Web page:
The Places Where You’re Strong

One of the many things that my friend and teacher Dara (studio owner and yogi extraordinaire) is great at is talking about strength and flexibility.

“Most of us are naturally more strong or more flexible,” she says, and reminds us to go with what we’ve got, to inch towards flexibility if we’re naturally more strong, to focus on building strength when more flexible, even in postures that look like they’re all about stretching (there’s pretty much always a duality). I am not a particularly limber person, so I appreciate this reminder, especially in those times when the old hamstrings are barely budging, limiting deeper movement.

I think of this reminder when I’m not in class, too, because I think that it is just lovely. I think of it frequently in relation to massage and to common complaints about hypertonic areas. Sometimes those achy places are just the places where you’re strong — that tight spot between your shoulder blades, that ache at the base of your skull, the tension in your quads. They are places that you’ve strengthened, whether through deliberate exercise or unnoticed work, holding your head at a certain angle, moving through life a certain way, carrying your things just so.

Massage therapy can help you unwind. Sometimes the job is to soothe muscles achy from a long run so that you can turn around and hit the road again. Sometimes it is to identify the places you hold without realizing, the little strengths you’re ready to let go, and to begin to find more ease.

I think there’s ease in words, too, in shifting the narrative from cursing aches and pains to thinking about all the living that’s brought them on, all the little places where you’re stronger than you thought.

  One thought on “The Places Where You’re Strong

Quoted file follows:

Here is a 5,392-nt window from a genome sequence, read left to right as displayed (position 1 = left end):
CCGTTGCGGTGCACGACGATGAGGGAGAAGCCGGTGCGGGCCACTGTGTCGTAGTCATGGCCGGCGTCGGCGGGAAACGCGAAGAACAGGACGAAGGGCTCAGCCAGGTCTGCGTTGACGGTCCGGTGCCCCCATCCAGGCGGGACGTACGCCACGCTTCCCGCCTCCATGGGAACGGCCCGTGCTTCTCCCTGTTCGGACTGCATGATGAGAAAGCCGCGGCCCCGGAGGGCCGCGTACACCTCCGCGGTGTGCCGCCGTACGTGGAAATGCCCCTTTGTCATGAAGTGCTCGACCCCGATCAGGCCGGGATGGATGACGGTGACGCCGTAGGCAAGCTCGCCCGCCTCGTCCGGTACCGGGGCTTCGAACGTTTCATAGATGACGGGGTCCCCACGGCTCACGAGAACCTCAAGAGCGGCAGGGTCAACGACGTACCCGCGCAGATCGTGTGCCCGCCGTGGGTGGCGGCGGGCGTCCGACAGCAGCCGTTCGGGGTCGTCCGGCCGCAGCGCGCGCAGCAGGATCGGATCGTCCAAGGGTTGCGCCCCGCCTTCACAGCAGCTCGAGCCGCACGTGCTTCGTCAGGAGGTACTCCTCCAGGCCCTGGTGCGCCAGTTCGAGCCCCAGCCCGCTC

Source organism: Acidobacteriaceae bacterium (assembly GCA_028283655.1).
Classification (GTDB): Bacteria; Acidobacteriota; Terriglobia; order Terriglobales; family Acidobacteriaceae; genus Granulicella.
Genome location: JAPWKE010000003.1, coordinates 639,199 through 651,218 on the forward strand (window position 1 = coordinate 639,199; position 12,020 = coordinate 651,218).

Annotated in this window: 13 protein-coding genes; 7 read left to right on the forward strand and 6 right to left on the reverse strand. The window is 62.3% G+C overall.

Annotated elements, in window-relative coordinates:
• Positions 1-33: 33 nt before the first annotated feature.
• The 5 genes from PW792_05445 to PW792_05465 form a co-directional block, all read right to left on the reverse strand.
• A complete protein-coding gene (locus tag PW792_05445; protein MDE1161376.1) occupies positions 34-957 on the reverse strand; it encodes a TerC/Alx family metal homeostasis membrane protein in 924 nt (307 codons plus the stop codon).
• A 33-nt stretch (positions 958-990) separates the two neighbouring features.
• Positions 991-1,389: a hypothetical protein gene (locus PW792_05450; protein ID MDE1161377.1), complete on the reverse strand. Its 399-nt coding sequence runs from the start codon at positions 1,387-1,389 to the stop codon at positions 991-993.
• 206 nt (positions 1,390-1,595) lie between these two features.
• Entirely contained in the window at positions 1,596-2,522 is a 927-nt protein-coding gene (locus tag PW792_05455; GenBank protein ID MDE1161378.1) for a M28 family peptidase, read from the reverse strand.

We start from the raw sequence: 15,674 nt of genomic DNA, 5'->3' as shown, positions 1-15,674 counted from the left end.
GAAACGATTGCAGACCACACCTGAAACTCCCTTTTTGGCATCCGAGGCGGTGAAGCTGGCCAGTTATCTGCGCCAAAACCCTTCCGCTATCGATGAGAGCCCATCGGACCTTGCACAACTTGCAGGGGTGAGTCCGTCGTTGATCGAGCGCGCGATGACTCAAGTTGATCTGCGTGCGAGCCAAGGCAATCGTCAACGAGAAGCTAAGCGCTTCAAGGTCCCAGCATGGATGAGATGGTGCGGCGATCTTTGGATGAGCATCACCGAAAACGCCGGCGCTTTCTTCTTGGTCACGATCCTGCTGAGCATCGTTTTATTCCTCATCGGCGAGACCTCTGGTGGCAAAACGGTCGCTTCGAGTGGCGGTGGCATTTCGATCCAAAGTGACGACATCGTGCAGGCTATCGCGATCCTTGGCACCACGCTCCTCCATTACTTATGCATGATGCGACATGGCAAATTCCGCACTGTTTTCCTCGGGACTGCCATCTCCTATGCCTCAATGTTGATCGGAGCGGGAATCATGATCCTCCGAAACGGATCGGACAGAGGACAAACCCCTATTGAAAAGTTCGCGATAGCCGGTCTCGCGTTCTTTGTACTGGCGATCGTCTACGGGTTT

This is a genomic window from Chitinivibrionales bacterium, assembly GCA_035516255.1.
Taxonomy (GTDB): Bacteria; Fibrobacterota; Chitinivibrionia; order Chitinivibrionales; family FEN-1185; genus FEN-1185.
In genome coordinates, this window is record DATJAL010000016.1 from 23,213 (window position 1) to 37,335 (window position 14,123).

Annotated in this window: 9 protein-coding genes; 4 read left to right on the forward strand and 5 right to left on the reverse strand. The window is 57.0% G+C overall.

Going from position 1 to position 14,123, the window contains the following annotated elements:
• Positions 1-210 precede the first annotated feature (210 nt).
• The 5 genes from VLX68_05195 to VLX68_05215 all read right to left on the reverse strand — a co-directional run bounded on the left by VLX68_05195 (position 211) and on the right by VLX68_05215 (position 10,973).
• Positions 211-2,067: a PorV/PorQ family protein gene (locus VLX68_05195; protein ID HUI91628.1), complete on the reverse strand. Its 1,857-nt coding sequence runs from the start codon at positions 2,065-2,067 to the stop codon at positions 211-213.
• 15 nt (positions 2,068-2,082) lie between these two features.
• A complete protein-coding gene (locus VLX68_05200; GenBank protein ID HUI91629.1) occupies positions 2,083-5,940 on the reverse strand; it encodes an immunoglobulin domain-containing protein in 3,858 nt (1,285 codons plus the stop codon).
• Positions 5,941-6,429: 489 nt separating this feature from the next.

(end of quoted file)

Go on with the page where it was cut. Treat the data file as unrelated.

1. Touch Point Therapy
    February 13, 2013 at 4:14 am

    Is it strength that complains or is it being too stretched and under tension? With head forward positions, the complaint is generally in the upper back and neck but the culprit is considered to be the muscles at the front of the head/neck such as sternocleidomastoid

    • Megan
      February 13, 2013 at 10:00 am

      Thanks for your note! I tend to agree with your assessment, but I don’t think it’s necessarily so cut and dry. We humans have all kinds of complaints! I had forward head posture for most of my life and know it well (i.e., slip right back into it whenever I’m not paying attention) and, while my own chief complaint has almost always been pain in my upper back, I feel it in the SCMs as well, and I feel it like crazy in crunched suboccipitals. The latter is a fairly common complaint. The former not so much, but, like the pecs, I always work the SCMs when treating forward head positions, and it is incredibly common for that vague shadow of a frown to flit over clients’ faces and for people to say “wow — what is that?” The purpose of the post was not to say that we predominantly feel pain in shortened areas, but to give those places a little love and thanks for their work when we notice them.

      Additionally, and I may be getting myself in some hot water here (hey, it’s winter — I could probably use some cooking), I’m not entirely convinced that overly lengthened muscles are never strong. Some of them are weakened by wonky posture, sure, but I think that those around the shoulder girdle have strength — weird strength, but strength — from eccentrically contracting to hold everything in place, and that the upper traps and levator scap might even work a little overtime on lateral flexion and rotation of the cervical spine to compensate for overly shortened SCMs. I would not go so far as to say that they are the main “culprit” as opposed to shortened SCMs and pecs, but I would go so far as to thank them for all their hard work!

      Thank you again for your comment, which encouraged me to think more carefully (and generally to think more).

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